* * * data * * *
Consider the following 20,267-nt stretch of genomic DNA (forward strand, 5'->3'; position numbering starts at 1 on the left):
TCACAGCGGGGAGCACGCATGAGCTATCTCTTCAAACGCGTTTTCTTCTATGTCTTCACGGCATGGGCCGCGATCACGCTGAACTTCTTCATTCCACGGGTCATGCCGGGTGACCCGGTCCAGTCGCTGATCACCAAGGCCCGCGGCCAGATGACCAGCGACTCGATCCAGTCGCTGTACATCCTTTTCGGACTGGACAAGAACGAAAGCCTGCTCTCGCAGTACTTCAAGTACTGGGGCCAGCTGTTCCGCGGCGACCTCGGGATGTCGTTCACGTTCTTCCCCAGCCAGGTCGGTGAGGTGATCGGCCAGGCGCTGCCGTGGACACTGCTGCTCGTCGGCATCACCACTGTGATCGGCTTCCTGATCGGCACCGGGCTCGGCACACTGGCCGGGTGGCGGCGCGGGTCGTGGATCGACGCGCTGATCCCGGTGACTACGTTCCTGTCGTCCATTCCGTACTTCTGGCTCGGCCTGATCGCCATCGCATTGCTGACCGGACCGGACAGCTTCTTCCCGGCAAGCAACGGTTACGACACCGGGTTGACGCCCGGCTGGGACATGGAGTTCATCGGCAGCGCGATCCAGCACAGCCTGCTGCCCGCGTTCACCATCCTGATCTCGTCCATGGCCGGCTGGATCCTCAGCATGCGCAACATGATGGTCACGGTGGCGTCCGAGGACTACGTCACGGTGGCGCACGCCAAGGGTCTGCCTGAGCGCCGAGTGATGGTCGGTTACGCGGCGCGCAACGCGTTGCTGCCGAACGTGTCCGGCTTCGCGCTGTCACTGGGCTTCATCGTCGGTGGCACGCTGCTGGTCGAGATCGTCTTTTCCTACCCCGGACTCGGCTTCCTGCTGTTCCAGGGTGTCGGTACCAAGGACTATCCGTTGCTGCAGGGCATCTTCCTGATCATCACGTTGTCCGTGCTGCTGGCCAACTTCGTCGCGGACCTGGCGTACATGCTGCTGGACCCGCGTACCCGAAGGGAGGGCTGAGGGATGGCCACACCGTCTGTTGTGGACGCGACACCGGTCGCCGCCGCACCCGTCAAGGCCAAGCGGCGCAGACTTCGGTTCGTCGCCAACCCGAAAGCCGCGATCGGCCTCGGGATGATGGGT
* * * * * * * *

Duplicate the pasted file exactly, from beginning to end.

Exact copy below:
Consider the following 20,267-nt stretch of genomic DNA (forward strand, 5'->3'; position numbering starts at 1 on the left):
TCACAGCGGGGAGCACGCATGAGCTATCTCTTCAAACGCGTTTTCTTCTATGTCTTCACGGCATGGGCCGCGATCACGCTGAACTTCTTCATTCCACGGGTCATGCCGGGTGACCCGGTCCAGTCGCTGATCACCAAGGCCCGCGGCCAGATGACCAGCGACTCGATCCAGTCGCTGTACATCCTTTTCGGACTGGACAAGAACGAAAGCCTGCTCTCGCAGTACTTCAAGTACTGGGGCCAGCTGTTCCGCGGCGACCTCGGGATGTCGTTCACGTTCTTCCCCAGCCAGGTCGGTGAGGTGATCGGCCAGGCGCTGCCGTGGACACTGCTGCTCGTCGGCATCACCACTGTGATCGGCTTCCTGATCGGCACCGGGCTCGGCACACTGGCCGGGTGGCGGCGCGGGTCGTGGATCGACGCGCTGATCCCGGTGACTACGTTCCTGTCGTCCATTCCGTACTTCTGGCTCGGCCTGATCGCCATCGCATTGCTGACCGGACCGGACAGCTTCTTCCCGGCAAGCAACGGTTACGACACCGGGTTGACGCCCGGCTGGGACATGGAGTTCATCGGCAGCGCGATCCAGCACAGCCTGCTGCCCGCGTTCACCATCCTGATCTCGTCCATGGCCGGCTGGATCCTCAGCATGCGCAACATGATGGTCACGGTGGCGTCCGAGGACTACGTCACGGTGGCGCACGCCAAGGGTCTGCCTGAGCGCCGAGTGATGGTCGGTTACGCGGCGCGCAACGCGTTGCTGCCGAACGTGTCCGGCTTCGCGCTGTCACTGGGCTTCATCGTCGGTGGCACGCTGCTGGTCGAGATCGTCTTTTCCTACCCCGGACTCGGCTTCCTGCTGTTCCAGGGTGTCGGTACCAAGGACTATCCGTTGCTGCAGGGCATCTTCCTGATCATCACGTTGTCCGTGCTGCTGGCCAACTTCGTCGCGGACCTGGCGTACATGCTGCTGGACCCGCGTACCCGAAGGGAGGGCTGAGGGATGGCCACACCGTCTGTTGTGGACGCGACACCGGTCGCCGCCGCACCCGTCAAGGCCAAGCGGCGCAGACTTCGGTTCGTCGCCAACCCGAAAGCCGCGATCGGCCTCGGGATGATGGGT